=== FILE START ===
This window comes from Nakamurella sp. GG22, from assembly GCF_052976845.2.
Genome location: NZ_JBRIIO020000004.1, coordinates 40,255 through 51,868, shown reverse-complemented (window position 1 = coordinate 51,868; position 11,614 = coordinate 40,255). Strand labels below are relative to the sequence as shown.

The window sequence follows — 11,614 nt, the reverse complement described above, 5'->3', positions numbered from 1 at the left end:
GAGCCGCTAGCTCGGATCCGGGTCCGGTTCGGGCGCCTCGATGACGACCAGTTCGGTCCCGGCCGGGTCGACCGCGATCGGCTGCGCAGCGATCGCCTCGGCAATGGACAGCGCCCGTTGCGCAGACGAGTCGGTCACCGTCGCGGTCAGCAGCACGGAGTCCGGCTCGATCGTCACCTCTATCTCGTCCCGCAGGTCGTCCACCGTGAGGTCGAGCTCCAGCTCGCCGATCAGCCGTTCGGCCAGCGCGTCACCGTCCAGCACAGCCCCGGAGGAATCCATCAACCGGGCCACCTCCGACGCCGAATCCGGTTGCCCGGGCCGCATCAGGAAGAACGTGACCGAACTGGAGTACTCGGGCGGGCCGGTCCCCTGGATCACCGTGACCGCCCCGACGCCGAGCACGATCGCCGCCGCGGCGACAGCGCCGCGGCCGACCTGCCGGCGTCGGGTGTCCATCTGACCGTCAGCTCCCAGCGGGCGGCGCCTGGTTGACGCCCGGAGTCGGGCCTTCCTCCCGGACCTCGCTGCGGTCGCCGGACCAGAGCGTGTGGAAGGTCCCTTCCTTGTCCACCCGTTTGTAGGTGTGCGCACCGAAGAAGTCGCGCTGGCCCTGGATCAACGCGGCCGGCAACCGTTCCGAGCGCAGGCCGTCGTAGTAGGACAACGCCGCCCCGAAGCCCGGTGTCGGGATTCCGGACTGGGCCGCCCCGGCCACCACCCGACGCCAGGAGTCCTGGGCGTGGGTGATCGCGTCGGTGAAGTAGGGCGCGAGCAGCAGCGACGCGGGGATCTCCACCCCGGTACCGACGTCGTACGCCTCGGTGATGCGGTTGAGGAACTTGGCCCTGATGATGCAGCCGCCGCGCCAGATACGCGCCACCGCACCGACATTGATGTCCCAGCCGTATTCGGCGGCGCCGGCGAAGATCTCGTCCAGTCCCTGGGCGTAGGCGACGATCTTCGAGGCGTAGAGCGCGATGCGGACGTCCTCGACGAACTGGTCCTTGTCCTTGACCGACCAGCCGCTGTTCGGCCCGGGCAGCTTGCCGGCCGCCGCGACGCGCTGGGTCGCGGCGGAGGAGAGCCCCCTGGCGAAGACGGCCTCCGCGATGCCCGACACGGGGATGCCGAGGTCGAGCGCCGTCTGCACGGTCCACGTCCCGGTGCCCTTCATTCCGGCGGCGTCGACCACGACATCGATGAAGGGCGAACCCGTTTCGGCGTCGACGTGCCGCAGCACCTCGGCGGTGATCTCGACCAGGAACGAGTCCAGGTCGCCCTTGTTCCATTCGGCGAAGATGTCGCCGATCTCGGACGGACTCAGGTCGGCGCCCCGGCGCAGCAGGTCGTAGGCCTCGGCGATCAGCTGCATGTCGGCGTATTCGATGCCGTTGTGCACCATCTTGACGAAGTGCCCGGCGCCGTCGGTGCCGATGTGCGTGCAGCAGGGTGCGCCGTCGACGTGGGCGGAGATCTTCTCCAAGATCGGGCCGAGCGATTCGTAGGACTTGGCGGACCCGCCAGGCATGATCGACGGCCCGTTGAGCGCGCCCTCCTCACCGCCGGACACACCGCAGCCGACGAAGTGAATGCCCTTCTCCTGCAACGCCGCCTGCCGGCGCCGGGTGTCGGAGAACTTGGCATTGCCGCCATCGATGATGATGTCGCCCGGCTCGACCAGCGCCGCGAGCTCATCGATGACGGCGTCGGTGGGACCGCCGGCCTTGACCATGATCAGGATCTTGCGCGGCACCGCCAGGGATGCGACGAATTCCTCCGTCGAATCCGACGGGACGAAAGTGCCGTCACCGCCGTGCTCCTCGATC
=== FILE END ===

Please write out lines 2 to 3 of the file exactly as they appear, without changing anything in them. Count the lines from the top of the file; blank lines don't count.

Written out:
Genome location: NZ_JBRIIO020000004.1, coordinates 40,255 through 51,868, shown reverse-complemented (window position 1 = coordinate 51,868; position 11,614 = coordinate 40,255). Strand labels below are relative to the sequence as shown.

The window sequence follows — 11,614 nt, the reverse complement described above, 5'->3', positions numbered from 1 at the left end: